The petition alleged that in Judges-2 case, since there were no issues in controversy, the entire litigation was on a hypothetical basis, without any lis or controversy at all and, therefore, there was no occasion for the original case to be disposed of in terms of the opinion rendered by the larger Bench in the reference. “This is so manifest and so simple which even a layman could comprehend.”

The petitioners submitted that the entire finding in the judgment in Judges-2 case is contrary to reason and logic.

“In Judges-2 case, Judges themselves were the real parties; it is all about their power and when Judges themselves are parties, a cause before them, they miss the obvious, something as clear as daylight because Judges, howsoever eminent they could be, are humans and fallible as they are.And how come men so eminent, scholarly, erudite, noble and respected like Sarvashri F.S. Nariman, Kapil Sibal, Ram Jethmalani, P.P. Rao and Shanti Bhushanet al could raise so frivolous, illogical and irrational a contention that the Court should rewrite the Constitution, the Court usurp to itself the power of appointment of Judges, it should, instead of upholding the constitutional law of the country, destroy the very concept of separation of powers which they held so sacrosanct”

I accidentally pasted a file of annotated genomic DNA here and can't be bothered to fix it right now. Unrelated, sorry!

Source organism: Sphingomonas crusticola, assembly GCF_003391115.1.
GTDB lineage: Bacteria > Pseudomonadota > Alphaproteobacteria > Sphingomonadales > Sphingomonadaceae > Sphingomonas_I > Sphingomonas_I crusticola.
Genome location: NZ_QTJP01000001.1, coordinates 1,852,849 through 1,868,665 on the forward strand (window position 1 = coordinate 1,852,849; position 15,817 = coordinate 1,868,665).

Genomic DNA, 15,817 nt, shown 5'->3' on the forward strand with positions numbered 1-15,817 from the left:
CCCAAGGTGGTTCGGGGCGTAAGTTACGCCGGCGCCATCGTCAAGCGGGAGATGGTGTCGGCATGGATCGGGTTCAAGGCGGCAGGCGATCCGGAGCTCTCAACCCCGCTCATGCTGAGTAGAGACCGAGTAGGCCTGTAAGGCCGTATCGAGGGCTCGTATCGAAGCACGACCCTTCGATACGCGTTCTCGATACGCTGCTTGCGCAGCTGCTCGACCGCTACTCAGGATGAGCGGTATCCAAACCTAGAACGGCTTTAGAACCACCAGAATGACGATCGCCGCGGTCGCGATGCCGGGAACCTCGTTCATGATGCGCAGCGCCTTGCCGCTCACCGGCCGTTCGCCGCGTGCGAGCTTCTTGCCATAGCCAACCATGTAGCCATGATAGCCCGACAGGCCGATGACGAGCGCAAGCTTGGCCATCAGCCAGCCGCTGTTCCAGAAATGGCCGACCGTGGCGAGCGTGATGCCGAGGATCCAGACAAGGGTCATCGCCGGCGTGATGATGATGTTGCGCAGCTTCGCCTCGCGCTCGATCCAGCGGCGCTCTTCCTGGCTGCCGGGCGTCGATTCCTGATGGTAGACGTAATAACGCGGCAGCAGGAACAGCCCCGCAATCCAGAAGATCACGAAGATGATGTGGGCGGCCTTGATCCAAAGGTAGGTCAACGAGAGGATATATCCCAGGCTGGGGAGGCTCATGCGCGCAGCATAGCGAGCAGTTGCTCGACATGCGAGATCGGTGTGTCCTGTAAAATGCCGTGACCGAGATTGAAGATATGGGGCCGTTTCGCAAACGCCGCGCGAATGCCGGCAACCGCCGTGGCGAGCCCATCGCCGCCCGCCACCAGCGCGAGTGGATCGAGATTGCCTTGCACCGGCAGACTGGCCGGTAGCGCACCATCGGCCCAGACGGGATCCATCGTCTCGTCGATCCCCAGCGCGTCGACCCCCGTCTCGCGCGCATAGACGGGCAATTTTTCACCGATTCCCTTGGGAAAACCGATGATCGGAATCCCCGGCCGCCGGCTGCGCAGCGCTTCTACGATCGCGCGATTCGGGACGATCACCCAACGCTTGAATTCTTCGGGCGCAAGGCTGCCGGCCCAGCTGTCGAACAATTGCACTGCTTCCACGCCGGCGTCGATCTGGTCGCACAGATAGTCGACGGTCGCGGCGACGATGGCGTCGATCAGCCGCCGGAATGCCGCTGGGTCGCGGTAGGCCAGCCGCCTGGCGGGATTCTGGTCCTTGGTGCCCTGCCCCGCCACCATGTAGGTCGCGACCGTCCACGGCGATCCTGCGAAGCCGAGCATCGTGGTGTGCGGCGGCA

-the Review Petition reads.

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The petition highlighted that the very democratic legitimacy of the superior judiciary is under a serious question mark. If Parliament had enacted a law rendering an unfortunate and alarming situation, one could take recourse to judicial review; if the Government were to appoint Judges in the manner done by the collegium, the same could be challenged before the Court, for, judicial review cannot be denied. But when the collegium appoints, which is an executive function, it cannot be challenged because in Judges-2 case it is made clear that no judicial review would lie.

In light of those facts, the petitioner prayed to declare that the judgment in Supreme Court Advocates-on-Record vs Union of India, (1993) 4 SCC 441, popularly known as the Judges-2 case, is unconstitutional and void ab initio inasmuch as it amounts to rewriting of the Constitution, for which the Supreme Court has no power.

On April 15, 2015, the Constitution (99th Amendment) Act, 2014 and the National Judicial Appointment Commission Act, 2014 are notified by the government of India as operational. Later, the Constitution Bench of the Top Court on October 16, 2015 declared the Constitution (99th Amendment) Act, 2014 and the National Judicial Appointment Commission Act, 2014 as void and unconstitutional.